The Quick 10: 10 Strange College Traditions

iStock/nirat
iStock/nirat

Most colleges have a campus-specific tradition or two that you simply must participate in before you graduate. Here are a few of them - be sure to leave a comment and tell us what your college or alma mater does!

1. Naked Quad Run - Tufts University, Medford, MA.
I don't need a special day to run around naked, but apparently they do at Tufts. On the night before winter reading period, many Tufts students throw off the shackles of clothing all the way from West Hall to the Residential Quad. The tradition originated when Tufts, an all-male school, and Jackson College, an all-female school, were combined to create the Tufts we know today. Many young men, angry at the flagrant display of women's rights, took matters into their own hands, or, er, other parts, by streaking in front of the President.

2. Cadet Versus Civilian Snowball Fight - Virginia Tech, Blacksburg, VA.
Just as Tufts used to be all-male, Virginia Tech used to be all Reserve Officer Training Corps (ROTC). In honor of its heritage, civilians and cadets engage in a no-holds-barred snowball fight during the first big snowfall of every year. If you're at VT, see snow, and hear a fire alarm, you best run for cover. The cadets are coming. Check out the 2010 fight:

3. Healy Howl - Georgetown University, Washington, DC.

By far, without a doubt, undeniably, incontrovertibly, irrefutably, The Exorcist was one of the scariest movies ever made. Few, however, know that it was filmed in part on the Georgetown campus. The film is showed on Copley lawn every Halloween, and is scheduled to end at around midnight. Students then process to the cemetery near Healy Hall for the Healy Howl, a tradition that's almost as creepy as that little girl's head turning all the way around.

4. The Foot of Good Luck - Yale University, New Haven, CT.
Although there’s probably a more formal name for it, this tradition involves rubbing the foot of the stature of James Dwight Woolsey, the president of Yale from 1846 to 1871, for good luck. At least, that's what I was told when I took the tour. Naturally, of course, I rubbed the foot, hoping to get into Yale. I later learned that an unwritten "graduation requirement" for Yale students involved peeing on the foot at night. I just don't think telling a high school senior to touch the foot of a statue that everyone's "christened" is a nice thing to do.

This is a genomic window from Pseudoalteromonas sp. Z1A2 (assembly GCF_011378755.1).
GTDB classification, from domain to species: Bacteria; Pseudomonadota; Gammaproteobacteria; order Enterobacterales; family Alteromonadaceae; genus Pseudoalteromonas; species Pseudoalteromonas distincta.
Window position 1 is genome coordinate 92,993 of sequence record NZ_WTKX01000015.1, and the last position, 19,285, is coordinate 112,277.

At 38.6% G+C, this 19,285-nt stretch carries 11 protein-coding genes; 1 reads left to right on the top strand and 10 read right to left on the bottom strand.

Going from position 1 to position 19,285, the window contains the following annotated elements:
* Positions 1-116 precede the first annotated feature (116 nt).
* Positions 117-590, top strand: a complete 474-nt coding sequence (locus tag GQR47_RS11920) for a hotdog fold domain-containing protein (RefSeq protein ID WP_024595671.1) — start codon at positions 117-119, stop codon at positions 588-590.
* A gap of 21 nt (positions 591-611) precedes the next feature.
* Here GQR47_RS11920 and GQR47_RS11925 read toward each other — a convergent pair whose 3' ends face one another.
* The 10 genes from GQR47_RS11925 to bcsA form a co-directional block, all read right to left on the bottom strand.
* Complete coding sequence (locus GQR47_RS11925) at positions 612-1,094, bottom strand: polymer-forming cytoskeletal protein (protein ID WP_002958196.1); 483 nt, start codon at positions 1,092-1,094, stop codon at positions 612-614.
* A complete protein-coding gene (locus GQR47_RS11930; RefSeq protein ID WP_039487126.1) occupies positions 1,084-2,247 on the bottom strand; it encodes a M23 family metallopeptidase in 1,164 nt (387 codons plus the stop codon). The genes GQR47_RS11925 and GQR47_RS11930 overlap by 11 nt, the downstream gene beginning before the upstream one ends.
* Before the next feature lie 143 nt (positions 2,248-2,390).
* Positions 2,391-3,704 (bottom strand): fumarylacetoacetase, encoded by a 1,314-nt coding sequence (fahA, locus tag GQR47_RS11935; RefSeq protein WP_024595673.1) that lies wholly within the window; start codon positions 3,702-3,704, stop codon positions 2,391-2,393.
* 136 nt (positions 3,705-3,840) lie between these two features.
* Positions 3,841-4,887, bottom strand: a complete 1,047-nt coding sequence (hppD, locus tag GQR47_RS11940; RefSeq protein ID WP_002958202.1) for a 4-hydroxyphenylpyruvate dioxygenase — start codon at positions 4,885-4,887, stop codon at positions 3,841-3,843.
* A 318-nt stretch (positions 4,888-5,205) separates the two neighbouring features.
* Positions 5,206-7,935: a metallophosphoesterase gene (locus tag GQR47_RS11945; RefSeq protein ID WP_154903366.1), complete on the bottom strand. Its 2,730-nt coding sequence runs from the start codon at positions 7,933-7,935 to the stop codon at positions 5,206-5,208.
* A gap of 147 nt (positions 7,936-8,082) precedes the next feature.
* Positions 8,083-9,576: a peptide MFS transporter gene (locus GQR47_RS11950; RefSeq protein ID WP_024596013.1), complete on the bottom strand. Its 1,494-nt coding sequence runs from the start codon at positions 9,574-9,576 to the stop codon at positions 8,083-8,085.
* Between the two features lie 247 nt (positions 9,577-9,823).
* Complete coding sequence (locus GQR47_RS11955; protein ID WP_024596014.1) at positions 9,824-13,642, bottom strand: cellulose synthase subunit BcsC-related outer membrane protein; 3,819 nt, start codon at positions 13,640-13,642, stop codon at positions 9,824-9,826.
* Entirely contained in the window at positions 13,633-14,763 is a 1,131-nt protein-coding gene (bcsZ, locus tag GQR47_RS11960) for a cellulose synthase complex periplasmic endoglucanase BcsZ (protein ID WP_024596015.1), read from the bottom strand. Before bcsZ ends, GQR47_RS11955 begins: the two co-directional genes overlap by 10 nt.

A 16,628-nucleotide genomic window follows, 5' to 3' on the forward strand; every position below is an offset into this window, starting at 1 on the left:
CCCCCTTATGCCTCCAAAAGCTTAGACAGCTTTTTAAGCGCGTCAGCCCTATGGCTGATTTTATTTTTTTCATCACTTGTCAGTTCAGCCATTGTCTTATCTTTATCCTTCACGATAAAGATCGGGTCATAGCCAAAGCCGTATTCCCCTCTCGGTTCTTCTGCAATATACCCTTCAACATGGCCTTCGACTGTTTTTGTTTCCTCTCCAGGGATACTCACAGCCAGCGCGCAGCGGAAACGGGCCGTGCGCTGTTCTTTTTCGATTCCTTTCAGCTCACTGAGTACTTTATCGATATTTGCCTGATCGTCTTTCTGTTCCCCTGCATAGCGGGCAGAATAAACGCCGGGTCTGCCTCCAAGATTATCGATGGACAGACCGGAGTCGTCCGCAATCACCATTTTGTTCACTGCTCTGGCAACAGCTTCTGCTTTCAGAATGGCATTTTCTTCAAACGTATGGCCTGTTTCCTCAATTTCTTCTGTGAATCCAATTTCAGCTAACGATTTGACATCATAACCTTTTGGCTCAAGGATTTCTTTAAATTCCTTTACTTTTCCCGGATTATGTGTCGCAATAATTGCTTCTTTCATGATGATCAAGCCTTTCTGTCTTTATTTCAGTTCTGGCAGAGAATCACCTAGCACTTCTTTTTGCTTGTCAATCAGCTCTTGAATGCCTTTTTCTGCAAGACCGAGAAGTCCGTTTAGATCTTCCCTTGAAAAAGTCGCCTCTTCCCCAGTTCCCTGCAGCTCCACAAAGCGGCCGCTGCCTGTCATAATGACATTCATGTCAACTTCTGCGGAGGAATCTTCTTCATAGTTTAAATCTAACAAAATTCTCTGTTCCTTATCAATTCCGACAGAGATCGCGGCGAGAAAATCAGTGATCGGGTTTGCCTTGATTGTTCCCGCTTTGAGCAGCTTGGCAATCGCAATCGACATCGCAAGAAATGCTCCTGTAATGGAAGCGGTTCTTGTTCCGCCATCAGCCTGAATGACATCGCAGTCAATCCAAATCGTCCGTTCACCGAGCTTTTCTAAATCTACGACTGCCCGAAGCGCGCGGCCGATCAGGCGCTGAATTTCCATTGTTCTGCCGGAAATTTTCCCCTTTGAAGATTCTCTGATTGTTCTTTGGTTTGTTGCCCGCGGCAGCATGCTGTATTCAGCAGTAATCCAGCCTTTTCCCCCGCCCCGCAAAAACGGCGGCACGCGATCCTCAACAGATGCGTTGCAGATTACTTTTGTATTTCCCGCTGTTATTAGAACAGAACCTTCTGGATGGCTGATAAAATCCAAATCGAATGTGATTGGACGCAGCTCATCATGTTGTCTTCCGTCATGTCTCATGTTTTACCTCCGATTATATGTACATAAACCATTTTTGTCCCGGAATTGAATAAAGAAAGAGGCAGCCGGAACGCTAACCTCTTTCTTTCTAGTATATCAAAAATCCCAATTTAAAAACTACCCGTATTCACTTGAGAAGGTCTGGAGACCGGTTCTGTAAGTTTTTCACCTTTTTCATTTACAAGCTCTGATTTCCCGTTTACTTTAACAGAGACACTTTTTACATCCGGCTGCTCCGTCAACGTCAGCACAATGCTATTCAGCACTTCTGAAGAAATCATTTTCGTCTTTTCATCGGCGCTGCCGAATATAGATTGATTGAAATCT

5. Spree Day - Clark University, Worcester, MA.
Waking up at my college can mean bright light and a splitting headache. Waking up at Clark University on Spree Day means the party has just begun. On a random day selected by school administrators, classes are spontaneously cancelled and the entire student body celebrates on the Green. The event usually features bands, but has also been known to include elements such as hot air balloons, giant slides, and other trappings conducive to college fun.

6. Graduation Requirements - Duke University, Durham, NC.
There are a number of unofficial graduation requirements at Duke. Here are a few:
1) Climb Baldwin Auditorium. This was easier to do last year, as construction required scaffolding that ran to the top.
2) Gain access to the university steam tunnels. This was similarly easier to do last year, because they boarded them up this year.
3) Drive backwards twice around the East Campus circle. This is as easy to do this year as it was last year.

7. Hello Walk - University of Idaho, Moscow, Idaho.
In the 1920s, University President Alfred Upham insisted on greeting everyone on the walk from his house (where the current Campus Christian Center is located) to the Administration Building. He went so far as to make the greeting mandatory. Today, while hellos are no longer obligatory, many choose to continue the tradition of friendliness. Had Holden Caulfield been a real person, and had he attended U of I, he would have been pissed.

8. Fourth Year Fifth - University of Virginia, Charlottesville, VA.
Nothing says "college" like being able to consume your own weight in alcohol. Seniors at UVA might not be able to do that, but they can certainly try. My best friend, an undercover Cavalier, informs me that during the last home football game of the season seniors try to drink a fifth of alcohol, which is around 17 shots. With a tradition like that, I don't know if he'll survive to be my friend much longer.

9. Birthday Dunk - Occidental College, Los Angeles, CA.